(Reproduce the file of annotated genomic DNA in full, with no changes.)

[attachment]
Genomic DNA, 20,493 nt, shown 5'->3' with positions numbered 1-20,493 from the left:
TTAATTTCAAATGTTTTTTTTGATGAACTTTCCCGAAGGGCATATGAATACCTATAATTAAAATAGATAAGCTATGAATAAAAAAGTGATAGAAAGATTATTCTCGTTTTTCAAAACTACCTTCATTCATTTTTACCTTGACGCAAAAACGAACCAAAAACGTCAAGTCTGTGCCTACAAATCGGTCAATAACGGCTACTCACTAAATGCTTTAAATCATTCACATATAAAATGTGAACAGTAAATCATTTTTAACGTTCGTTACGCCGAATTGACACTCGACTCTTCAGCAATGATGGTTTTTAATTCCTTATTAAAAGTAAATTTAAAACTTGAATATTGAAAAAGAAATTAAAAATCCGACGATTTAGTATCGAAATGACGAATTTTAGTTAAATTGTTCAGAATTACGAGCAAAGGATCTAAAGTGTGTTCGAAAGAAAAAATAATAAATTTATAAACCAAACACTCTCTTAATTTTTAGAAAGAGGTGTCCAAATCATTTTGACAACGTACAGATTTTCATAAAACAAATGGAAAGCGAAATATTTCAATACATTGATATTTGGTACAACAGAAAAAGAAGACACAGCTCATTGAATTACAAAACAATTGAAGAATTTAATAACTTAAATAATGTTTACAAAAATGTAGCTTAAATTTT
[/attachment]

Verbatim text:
Genomic DNA, 20,493 nt, shown 5'->3' with positions numbered 1-20,493 from the left:
TTAATTTCAAATGTTTTTTTTGATGAACTTTCCCGAAGGGCATATGAATACCTATAATTAAAATAGATAAGCTATGAATAAAAAAGTGATAGAAAGATTATTCTCGTTTTTCAAAACTACCTTCATTCATTTTTACCTTGACGCAAAAACGAACCAAAAACGTCAAGTCTGTGCCTACAAATCGGTCAATAACGGCTACTCACTAAATGCTTTAAATCATTCACATATAAAATGTGAACAGTAAATCATTTTTAACGTTCGTTACGCCGAATTGACACTCGACTCTTCAGCAATGATGGTTTTTAATTCCTTATTAAAAGTAAATTTAAAACTTGAATATTGAAAAAGAAATTAAAAATCCGACGATTTAGTATCGAAATGACGAATTTTAGTTAAATTGTTCAGAATTACGAGCAAAGGATCTAAAGTGTGTTCGAAAGAAAAAATAATAAATTTATAAACCAAACACTCTCTTAATTTTTAGAAAGAGGTGTCCAAATCATTTTGACAACGTACAGATTTTCATAAAACAAATGGAAAGCGAAATATTTCAATACATTGATATTTGGTACAACAGAAAAAGAAGACACAGCTCATTGAATTACAAAACAATTGAAGAATTTAATAACTTAAATAATGTTTACAAAAATGTAGCTTAAATTTT